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It’s never been easier to start a social network. Succeeding is another story

Former President Donald Trump lost his most-prized megaphone when he was suspended from Facebook and Twitter earlier this year. Since then, he’s largely stuck with canned press statements instead of social media. But if Trump gets his way, that may change — he’s reportedly planning to launch a brand-new social media platform that presumably won’t restrict his content.

But Trump isn’t the only one pushing the social networking envelope. In recent months there’s been a noticeable wave of social media upstarts making inroads. Last year the short video platform TikTok hit the 100 million user mark in the United States amid a Trump-led crisis over the company’s Chinese ownership. The audio-focused Clubhouse has benefited from a surge in attention during the pandemic. Sites like Gab and Parler have emerged as havens for conservative icons.

So what does it take to launch a successful social platform in the year 2021? The answer is part technical and part strategy, and the breakdown between the two reflects how dramatically different the challenges are for new entrepreneurs now compared to the days of Mark Zuckerberg hacking together Facebook from his dorm room.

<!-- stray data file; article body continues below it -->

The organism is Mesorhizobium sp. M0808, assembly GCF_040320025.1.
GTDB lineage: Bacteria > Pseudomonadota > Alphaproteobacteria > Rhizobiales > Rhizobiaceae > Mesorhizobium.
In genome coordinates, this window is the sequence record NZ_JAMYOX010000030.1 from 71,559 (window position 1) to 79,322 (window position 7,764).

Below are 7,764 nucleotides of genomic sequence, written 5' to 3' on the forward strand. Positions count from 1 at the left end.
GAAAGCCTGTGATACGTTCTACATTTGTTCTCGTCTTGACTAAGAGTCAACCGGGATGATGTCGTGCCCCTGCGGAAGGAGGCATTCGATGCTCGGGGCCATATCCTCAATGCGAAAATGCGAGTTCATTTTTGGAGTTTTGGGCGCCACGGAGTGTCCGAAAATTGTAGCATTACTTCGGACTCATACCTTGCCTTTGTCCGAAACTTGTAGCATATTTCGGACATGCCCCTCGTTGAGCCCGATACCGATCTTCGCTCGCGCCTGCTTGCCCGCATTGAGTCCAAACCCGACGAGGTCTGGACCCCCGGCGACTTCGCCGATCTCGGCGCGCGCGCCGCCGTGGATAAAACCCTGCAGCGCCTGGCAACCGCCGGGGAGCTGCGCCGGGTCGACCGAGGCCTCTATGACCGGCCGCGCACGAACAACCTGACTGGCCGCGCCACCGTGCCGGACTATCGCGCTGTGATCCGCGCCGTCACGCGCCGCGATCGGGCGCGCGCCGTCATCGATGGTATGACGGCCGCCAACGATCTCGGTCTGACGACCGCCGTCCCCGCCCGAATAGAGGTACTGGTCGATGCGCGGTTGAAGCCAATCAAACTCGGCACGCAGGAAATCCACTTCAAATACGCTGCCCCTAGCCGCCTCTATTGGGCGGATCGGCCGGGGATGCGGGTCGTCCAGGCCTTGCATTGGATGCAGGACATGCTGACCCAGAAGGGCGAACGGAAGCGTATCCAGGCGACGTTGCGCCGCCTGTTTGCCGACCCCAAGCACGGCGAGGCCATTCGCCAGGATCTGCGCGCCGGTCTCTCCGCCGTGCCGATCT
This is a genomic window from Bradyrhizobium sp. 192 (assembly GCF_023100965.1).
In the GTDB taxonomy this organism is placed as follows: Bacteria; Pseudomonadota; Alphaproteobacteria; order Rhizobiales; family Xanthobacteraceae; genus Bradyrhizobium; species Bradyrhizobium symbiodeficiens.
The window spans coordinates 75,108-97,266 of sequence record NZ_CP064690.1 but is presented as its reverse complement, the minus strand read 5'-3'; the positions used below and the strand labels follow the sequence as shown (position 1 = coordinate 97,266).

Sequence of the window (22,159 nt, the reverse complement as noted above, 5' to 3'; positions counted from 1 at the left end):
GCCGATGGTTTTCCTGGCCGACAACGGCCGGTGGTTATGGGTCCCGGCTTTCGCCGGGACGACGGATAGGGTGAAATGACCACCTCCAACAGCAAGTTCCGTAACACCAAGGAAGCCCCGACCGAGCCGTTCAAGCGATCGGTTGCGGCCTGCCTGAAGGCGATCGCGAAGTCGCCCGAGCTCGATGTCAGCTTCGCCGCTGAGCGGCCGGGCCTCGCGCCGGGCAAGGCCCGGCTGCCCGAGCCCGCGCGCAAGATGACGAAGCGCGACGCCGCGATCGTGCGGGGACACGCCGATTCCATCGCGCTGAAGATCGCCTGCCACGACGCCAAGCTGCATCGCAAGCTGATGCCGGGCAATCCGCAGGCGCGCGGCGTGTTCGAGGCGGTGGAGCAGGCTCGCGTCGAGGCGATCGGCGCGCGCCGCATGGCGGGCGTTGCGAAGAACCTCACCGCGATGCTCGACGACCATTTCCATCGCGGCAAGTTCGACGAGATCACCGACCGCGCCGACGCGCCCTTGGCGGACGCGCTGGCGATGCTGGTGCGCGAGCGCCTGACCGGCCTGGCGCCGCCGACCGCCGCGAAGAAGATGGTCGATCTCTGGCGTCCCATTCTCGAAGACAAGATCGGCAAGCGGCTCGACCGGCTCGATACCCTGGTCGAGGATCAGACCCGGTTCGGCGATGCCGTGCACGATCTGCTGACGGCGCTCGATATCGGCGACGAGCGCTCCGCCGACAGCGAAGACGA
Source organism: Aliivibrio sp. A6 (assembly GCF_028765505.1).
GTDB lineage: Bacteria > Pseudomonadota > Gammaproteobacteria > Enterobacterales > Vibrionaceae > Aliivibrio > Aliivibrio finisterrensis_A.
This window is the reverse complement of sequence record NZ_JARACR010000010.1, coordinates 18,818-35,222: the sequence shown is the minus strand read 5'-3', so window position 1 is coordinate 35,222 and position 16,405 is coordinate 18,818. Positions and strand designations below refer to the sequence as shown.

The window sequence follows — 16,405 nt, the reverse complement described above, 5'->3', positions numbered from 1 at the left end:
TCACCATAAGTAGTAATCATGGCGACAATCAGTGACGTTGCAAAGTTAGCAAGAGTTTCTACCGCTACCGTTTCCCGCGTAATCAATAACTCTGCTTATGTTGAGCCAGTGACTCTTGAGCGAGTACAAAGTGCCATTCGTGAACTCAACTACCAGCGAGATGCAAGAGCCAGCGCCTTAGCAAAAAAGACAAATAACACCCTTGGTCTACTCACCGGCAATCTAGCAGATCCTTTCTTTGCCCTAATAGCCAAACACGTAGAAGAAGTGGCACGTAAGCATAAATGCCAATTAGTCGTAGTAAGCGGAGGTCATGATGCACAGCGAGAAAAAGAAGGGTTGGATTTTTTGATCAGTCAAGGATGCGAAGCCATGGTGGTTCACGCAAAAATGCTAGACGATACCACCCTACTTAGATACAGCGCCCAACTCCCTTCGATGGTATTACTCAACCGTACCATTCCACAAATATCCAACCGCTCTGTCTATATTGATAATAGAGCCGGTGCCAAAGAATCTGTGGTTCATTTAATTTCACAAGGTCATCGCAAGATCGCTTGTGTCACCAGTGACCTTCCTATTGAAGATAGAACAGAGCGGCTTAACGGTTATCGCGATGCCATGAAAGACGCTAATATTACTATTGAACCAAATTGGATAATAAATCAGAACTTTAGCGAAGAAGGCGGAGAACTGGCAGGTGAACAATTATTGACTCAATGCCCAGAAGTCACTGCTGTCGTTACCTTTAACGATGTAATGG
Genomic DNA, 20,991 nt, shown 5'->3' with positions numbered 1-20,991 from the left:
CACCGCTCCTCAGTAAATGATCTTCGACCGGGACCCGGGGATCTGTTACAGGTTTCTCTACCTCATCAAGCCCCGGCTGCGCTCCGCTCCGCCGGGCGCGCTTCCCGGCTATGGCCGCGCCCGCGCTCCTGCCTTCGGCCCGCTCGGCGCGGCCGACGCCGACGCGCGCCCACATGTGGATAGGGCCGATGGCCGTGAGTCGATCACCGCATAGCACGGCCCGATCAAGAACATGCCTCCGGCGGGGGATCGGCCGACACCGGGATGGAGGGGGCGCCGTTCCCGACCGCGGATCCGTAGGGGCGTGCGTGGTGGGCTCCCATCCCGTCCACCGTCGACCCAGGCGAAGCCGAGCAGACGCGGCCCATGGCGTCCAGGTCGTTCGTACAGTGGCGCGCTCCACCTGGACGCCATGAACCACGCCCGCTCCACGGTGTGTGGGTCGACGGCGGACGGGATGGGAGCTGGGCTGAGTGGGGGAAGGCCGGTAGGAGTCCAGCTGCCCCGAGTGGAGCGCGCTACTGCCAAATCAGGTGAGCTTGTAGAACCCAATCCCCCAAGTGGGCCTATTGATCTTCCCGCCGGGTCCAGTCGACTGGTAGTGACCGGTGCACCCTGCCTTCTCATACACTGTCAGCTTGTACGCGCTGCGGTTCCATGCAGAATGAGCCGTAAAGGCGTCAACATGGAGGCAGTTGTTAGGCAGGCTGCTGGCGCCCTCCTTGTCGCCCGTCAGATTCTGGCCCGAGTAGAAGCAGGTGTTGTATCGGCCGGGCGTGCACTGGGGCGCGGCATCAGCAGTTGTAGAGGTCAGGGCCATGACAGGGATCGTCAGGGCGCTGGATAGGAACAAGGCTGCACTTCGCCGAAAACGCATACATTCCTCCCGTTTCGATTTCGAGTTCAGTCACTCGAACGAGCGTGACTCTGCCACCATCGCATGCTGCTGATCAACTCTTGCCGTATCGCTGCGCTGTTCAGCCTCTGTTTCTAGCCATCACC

Back then, the entire idea of social networks was just emerging. MySpace, with its reverse-chronological timeline and friend-centric networking, was the dominant platform. The algorithmically-driven stream of content we’d later come to know as the Facebook News Feed was still years away — and what simple functionality Facebook did offer at the time had to be painstakingly hand-built. The first iPhone hadn’t even been released yet.

Despite those technical obstacles, early social networking companies like Facebook and Twitter enjoyed a distinct advantage: They were some of the earliest movers in an entirely open field, making it easy to acquire users and build a massive following.

Today, circumstances have flipped. Advances in technology have made it trivial to establish a website and build basic social functionality. But the dominance and clout of major social media companies make it immensely hard to break in and gain staying power, according to entrepreneurs and venture capitalists.

“There’s not a lot of tech hurdles nowadays,” said Evan Burfield, an angel investor and founder of 1776, a startup incubator based in Washington, D.C. “You would basically go to a platform-as-a-service provider — Heroku on Amazon, or Microsoft Azure with code from Github. If I wanted to hire somebody, I could have a reasonably feature-rich social network up and running in two days.”